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Book piracy rampant, say book publishers

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MASAMBA— Genuine textbooks are not
selling

The ugly face of piracy has not only affected the music and film industry, among others, but it has also not spared the book publishing industry, publishers in the country have said.

It is in this vein that book publishers and Copyright Society of Malawi (Cosoma) had a consultative meeting at Zest Lodge in Liwonde, Machinga District, on the fight against book piracy.

Book Publishers Association of Malawi (Bpam) President Maureen Masamba admitted that book piracy has become rampant in the country and that publishers have been hit hard.

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“Genuine textbooks are not selling because most schools, especially private ones, have turned to counterfeit books mostly photocopied as they are sold cheaply. In addition, scanning of textbooks and sharing of the same on Whatsapp and other social media platforms is also doing a lot of damage to the publishing industry,” Masamba said.

She said the consultative workshop was timely for them to brainstorm on how to fight book piracy in the society.

“This is an initial stage of devising ways of combating this book piracy vice so that authors and publishers can benefit from their creativity. With pirated books, authors and publishers lose out economically,” Masamba said.

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Bpam Executive member Alfred Msadala concurred with Masamba, saying book piracy is rampant and that perpetrators are reproducing books from the official list to sell on the black market.

“We have come up with a taskforce to map the way forward and it comprises of Malawi Union of Academic and Non Fiction Authors (Muana), Bpam, Book Sellers Association of Malawi, Cosoma and Malawi Institute of Education. We missed the presence of printers but we are consulting because they are an essential body in the book chain. The objective is to find means of civic educating people on the vice since the practice is a crime. Economic rights of many a people are stolen,” Msadala said.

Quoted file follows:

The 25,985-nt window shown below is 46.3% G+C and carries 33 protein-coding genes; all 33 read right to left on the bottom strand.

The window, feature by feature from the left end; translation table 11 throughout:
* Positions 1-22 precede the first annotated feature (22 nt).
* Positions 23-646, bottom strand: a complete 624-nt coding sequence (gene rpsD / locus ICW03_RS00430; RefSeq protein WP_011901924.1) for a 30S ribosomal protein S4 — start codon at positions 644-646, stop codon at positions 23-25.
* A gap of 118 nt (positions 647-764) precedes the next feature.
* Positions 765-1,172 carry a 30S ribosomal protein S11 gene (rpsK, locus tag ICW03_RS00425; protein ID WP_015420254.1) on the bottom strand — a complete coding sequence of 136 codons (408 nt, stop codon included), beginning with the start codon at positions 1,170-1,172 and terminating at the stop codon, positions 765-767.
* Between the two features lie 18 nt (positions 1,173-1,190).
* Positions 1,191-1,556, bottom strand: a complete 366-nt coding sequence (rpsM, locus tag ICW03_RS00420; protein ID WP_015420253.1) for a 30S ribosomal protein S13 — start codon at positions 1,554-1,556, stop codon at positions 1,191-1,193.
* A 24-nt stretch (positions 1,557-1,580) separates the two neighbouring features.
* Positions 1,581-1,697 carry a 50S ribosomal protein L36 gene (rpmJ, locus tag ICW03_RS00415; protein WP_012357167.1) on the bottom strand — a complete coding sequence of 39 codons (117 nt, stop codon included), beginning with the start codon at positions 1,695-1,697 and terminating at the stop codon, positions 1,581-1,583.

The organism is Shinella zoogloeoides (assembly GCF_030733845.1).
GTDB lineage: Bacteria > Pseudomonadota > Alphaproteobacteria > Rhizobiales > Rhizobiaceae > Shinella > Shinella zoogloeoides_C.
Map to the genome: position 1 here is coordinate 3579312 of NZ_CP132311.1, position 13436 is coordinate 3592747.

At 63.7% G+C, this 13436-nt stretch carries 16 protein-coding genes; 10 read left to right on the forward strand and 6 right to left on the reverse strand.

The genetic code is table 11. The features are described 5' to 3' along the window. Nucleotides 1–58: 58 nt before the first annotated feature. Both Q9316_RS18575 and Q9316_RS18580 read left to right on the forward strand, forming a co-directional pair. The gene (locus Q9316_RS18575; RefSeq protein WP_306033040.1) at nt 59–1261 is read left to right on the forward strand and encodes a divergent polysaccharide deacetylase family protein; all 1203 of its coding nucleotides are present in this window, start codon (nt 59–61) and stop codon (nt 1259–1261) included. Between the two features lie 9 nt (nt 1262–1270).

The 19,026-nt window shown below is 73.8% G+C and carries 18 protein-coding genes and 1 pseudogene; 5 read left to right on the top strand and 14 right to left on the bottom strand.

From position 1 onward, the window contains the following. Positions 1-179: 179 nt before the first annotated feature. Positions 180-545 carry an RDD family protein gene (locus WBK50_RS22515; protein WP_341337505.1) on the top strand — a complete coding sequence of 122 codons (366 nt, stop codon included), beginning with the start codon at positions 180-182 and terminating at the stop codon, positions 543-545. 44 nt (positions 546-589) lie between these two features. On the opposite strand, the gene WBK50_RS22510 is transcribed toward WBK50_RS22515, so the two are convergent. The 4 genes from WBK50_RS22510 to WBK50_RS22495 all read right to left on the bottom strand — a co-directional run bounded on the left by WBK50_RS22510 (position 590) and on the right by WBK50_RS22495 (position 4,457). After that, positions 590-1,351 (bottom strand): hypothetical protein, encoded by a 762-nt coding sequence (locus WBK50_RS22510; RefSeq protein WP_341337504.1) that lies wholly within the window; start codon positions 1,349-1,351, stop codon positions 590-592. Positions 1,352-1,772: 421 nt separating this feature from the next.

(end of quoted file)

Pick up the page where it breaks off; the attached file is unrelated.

Muana President Ron Muphuwa said the meeting was called to sentisise authors and publishers to their moral and economic rights as well as shed light on the pervasiveness of piracy in Malawi.

“Another focus of the meeting was on the importance of using holograms as a security measure against piracy. The meeting adopted a resolution for publishers to stick holograms on their publications by end May 2022,” Muphuwa said.

Cosoma Licensing Manager Mutty Munkhondia described the meeting as fruitful in the fight against piracy.

“The adoption of use of the holograms on books will greatly help curb piracy. It will greatly help enforcement agents as well as the public in distinguishing original products from fake ones,” Munkhondia said.

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